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IU Jacobs School of Music partners with IU Cinema on 'Double Exposure' featuring student composers and filmmakers

WHAT: "Double Exposure," a collaborative project involving original student works in film and music
WHEN: 6:30 p.m. Sunday, March 3
WHERE: IU Cinema, 1213 E Seventh St.
TICKETS: Admission is free, but tickets are required. Tickets can be picked up at the IU Auditorium box office from 10 a.m. to 5 p.m. Monday through Friday, or one hour before any screening at the cinema.
VIDEO: Watch the trailer for "Double Exposure," with original music by Nicholas Cline.

FOR IMMEDIATE RELEASE
Feb. 27, 2013

BLOOMINGTON, Ind. -- Following a successful premiere last year, "Double Exposure" -- an annual project that pairs composition students from the Indiana University Jacobs School of Music with IU film students -- returns to IU Cinema at 6:30 p.m. Sunday, March 3. The new program of works will feature scores performed live by an ensemble of student musicians.

Admission is free, but tickets are required and are available at the IU Auditorium box office, or one hour before any screening at the cinema.

This year, students in the Jacobs Department of Recording Arts joined the 10 creative teams to contribute their expertise in the areas of sound design, dialog enhancement, recording and mixing.

Initiated by IU Cinema, with organizational support by the Student Composer Association, Double Exposure aims to introduce students to the intensely collaborative art of combining film, music and sound.

Throughout the project, students have been guided by faculty members John Gibson (Jacobs School of Music), Mark Hood (Jacobs School of Music) and Susanne Schwibs (Department of Communication and Culture). Professors in the Jacobs Department of Composition have worked with the student composers to refine their scores.

"It was so exciting to finally see the films paired with live music during our last rehearsals. The show on Sunday will be spectacular," said Gibson. "Experiencing every stage of this project -- from collaborative planning, to scoring, rehearsing and recording the music synchronized with the films -- has been invaluable for our students. We are fortunate at IU to have the student talent, faculty resources and excellent facilities that make this kind of project possible."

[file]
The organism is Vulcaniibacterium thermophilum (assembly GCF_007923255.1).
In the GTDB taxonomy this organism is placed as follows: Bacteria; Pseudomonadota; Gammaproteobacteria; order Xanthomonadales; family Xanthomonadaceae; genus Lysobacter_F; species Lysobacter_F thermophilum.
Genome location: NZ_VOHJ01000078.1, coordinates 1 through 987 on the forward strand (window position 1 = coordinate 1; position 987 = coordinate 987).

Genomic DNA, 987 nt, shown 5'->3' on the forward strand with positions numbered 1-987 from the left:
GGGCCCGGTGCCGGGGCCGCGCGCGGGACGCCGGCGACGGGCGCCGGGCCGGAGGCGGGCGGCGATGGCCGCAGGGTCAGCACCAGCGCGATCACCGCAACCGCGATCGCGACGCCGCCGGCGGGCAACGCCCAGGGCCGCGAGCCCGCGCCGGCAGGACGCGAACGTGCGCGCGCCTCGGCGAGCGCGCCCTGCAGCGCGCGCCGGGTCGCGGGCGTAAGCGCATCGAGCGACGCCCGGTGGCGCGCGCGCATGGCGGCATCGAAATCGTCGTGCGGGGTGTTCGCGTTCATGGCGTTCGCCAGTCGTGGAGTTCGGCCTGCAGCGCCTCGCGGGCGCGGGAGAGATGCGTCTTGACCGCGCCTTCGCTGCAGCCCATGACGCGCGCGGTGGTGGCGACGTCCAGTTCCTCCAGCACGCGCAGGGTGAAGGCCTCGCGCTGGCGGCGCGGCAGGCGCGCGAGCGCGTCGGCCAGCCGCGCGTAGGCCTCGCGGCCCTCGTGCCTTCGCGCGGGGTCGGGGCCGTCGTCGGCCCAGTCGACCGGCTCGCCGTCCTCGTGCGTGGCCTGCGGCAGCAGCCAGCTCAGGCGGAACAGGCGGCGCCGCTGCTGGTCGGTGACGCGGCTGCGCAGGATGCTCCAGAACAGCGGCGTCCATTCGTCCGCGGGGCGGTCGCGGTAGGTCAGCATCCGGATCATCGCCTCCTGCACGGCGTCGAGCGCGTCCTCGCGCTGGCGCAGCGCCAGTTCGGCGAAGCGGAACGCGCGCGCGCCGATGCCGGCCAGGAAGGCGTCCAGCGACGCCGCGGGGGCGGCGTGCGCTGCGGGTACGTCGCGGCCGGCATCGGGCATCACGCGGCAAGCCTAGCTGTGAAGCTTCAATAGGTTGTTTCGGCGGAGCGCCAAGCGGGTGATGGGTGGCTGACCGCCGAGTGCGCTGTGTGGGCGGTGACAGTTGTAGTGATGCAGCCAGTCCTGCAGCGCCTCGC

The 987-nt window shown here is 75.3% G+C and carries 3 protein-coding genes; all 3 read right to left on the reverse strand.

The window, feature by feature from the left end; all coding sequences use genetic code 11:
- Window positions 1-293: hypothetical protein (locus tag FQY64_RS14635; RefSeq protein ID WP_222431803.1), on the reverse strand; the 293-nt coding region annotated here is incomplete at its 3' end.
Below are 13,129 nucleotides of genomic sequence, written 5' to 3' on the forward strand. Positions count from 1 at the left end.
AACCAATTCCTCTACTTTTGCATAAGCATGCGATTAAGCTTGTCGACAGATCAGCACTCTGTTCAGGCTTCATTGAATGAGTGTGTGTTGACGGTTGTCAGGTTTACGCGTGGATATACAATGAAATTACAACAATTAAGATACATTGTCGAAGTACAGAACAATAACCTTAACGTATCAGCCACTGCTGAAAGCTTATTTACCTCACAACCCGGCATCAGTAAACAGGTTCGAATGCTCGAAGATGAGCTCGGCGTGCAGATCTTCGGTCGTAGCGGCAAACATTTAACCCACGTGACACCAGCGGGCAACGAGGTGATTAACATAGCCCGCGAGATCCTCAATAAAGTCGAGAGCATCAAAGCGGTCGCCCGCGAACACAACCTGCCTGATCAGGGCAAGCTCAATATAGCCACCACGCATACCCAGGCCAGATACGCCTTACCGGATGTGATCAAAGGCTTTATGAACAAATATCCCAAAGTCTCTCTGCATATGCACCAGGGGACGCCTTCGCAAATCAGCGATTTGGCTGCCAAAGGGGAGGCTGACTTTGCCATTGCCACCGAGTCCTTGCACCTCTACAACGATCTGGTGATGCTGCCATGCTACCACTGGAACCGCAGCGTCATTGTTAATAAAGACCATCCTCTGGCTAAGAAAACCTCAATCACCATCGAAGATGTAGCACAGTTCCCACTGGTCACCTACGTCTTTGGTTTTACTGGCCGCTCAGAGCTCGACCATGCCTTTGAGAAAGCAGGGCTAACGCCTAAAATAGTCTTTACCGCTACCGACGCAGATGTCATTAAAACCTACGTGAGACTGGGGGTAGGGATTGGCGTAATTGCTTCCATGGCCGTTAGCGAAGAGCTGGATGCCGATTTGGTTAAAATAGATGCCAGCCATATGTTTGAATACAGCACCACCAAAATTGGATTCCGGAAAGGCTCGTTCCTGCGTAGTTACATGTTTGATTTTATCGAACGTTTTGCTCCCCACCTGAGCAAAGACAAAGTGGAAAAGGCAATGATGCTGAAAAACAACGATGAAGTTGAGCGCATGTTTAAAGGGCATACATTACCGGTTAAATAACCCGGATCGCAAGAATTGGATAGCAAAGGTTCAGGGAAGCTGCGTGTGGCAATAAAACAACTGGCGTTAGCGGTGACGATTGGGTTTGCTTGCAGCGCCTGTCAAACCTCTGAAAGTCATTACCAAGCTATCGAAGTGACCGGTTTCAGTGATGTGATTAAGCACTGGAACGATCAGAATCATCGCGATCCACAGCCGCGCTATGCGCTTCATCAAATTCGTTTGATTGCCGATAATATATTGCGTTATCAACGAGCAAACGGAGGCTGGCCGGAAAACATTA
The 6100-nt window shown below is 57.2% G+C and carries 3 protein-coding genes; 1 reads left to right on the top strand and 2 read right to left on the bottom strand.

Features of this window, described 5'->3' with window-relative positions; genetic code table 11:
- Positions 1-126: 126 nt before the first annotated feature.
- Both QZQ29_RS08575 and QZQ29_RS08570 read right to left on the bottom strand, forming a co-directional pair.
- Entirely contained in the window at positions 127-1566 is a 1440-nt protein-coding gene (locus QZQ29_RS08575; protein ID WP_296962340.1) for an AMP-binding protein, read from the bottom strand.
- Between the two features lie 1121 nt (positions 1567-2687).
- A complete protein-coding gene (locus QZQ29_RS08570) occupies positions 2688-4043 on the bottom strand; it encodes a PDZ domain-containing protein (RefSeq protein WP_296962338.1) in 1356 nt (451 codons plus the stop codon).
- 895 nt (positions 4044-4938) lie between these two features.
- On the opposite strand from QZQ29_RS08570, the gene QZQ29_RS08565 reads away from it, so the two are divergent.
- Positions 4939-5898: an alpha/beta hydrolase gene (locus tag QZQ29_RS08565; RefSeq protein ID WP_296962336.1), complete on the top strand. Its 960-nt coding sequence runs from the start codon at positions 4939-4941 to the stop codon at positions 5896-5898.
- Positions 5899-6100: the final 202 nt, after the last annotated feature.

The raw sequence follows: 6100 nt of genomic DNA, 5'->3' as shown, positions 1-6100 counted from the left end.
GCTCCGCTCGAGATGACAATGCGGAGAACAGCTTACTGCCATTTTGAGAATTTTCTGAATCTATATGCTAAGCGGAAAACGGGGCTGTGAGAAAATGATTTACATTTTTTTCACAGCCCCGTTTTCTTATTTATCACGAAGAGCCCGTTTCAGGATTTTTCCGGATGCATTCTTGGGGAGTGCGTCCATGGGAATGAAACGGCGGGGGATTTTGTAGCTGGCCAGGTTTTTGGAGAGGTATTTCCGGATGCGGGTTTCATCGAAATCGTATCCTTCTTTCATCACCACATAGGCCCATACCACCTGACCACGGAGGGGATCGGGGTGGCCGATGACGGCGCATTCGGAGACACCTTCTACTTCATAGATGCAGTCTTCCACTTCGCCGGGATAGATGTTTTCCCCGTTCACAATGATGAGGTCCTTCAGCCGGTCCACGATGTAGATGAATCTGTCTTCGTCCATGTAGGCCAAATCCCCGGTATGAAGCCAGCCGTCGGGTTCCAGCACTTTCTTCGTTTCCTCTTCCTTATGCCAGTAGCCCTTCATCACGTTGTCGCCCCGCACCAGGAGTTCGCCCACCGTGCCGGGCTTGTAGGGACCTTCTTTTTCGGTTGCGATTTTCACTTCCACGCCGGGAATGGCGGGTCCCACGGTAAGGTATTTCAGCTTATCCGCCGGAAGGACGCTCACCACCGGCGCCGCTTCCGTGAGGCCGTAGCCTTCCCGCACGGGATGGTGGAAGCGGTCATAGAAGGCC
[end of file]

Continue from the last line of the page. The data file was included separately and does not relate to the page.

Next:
"I am always impressed with the talent, skill and professionalism of students in the Jacobs School of Music," Schwibs said. "To witness the composers, musicians and recording arts students join forces with the film students is even more exciting. The beauty of collaboration is that the whole is greater than the sum of its parts -- this is certainly in evidence with Double Exposure. The audience will be in for a treat."

Hood added, "We're thrilled at this opportunity for Recording Arts students to collaborate with these talented filmmakers and composers under real-world conditions -- time constraints, budget limitations, instrumentation restrictions and daunting technical requirements -- to produce these polished cinematic gems and exhibit them in the state-of-the-art IU Cinema. This type of cross-disciplinary collaboration between students and faculty of various departments and schools showcases the incredible breadth and depth of IU's teaching programs and technical resources. Projects of this nature will continue to demonstrate IU's leadership position in media creation and preservation."

Nicholas Cline, an officer of the Student Composer Association, explained that developing interdisciplinary projects is one of the fundamental goals of the association. "We believe collaborating with artists in other fields is vital to the development of today's young composers, and we hope that the partnerships forged in these projects will go on to foster further artistic endeavors. We are thrilled to see the project grow in its second year and have our sights set on it becoming a permanent fixture in the Bloomington arts community."

Conductors Carlo Frizzo and Caleb Young will lead two ensembles during the screening.

Manny Knowles, assistant director for IU Cinema systems/operations, will oversee the projection of film for the demanding, fast-paced program.

This project would not be possible without the support of IU Cinema director Jon Vickers. "IU Cinema is proud to be a part of progressive, collaborative projects like this," said Vickers. "Supporting and premiering student work across multiple disciplines -- film, composition, performance and recording arts -- reinforces why we are here."